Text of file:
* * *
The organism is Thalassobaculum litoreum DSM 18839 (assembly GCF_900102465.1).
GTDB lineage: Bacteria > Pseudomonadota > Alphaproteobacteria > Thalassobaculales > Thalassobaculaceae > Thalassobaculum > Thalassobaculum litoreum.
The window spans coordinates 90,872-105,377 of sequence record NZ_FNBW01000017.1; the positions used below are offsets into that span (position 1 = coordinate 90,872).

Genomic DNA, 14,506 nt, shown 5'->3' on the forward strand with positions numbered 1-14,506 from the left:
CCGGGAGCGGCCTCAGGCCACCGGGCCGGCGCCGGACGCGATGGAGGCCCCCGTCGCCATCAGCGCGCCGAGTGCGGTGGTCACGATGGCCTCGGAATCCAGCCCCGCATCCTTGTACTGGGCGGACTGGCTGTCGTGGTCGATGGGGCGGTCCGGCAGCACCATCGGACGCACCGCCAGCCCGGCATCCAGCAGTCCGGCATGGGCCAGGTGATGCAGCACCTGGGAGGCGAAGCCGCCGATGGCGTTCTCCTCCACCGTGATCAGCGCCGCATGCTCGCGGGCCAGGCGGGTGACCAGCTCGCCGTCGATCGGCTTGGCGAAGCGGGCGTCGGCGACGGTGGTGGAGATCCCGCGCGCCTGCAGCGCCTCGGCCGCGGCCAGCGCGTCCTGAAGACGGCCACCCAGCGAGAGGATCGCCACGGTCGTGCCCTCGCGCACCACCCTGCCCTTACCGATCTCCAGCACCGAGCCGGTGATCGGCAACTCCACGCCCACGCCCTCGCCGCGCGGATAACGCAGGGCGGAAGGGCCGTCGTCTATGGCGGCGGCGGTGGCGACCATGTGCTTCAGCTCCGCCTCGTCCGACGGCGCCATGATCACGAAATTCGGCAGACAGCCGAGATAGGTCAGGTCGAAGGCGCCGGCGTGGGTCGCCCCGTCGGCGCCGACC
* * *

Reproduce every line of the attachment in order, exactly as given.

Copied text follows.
The organism is Thalassobaculum litoreum DSM 18839 (assembly GCF_900102465.1).
GTDB lineage: Bacteria > Pseudomonadota > Alphaproteobacteria > Thalassobaculales > Thalassobaculaceae > Thalassobaculum > Thalassobaculum litoreum.
The window spans coordinates 90,872-105,377 of sequence record NZ_FNBW01000017.1; the positions used below are offsets into that span (position 1 = coordinate 90,872).

Genomic DNA, 14,506 nt, shown 5'->3' on the forward strand with positions numbered 1-14,506 from the left:
CCGGGAGCGGCCTCAGGCCACCGGGCCGGCGCCGGACGCGATGGAGGCCCCCGTCGCCATCAGCGCGCCGAGTGCGGTGGTCACGATGGCCTCGGAATCCAGCCCCGCATCCTTGTACTGGGCGGACTGGCTGTCGTGGTCGATGGGGCGGTCCGGCAGCACCATCGGACGCACCGCCAGCCCGGCATCCAGCAGTCCGGCATGGGCCAGGTGATGCAGCACCTGGGAGGCGAAGCCGCCGATGGCGTTCTCCTCCACCGTGATCAGCGCCGCATGCTCGCGGGCCAGGCGGGTGACCAGCTCGCCGTCGATCGGCTTGGCGAAGCGGGCGTCGGCGACGGTGGTGGAGATCCCGCGCGCCTGCAGCGCCTCGGCCGCGGCCAGCGCGTCCTGAAGACGGCCACCCAGCGAGAGGATCGCCACGGTCGTGCCCTCGCGCACCACCCTGCCCTTACCGATCTCCAGCACCGAGCCGGTGATCGGCAACTCCACGCCCACGCCCTCGCCGCGCGGATAACGCAGGGCGGAAGGGCCGTCGTCTATGGCGGCGGCGGTGGCGACCATGTGCTTCAGCTCCGCCTCGTCCGACGGCGCCATGATCACGAAATTCGGCAGACAGCCGAGATAGGTCAGGTCGAAGGCGCCGGCGTGGGTCGCCCCGTCGGCGCCGACC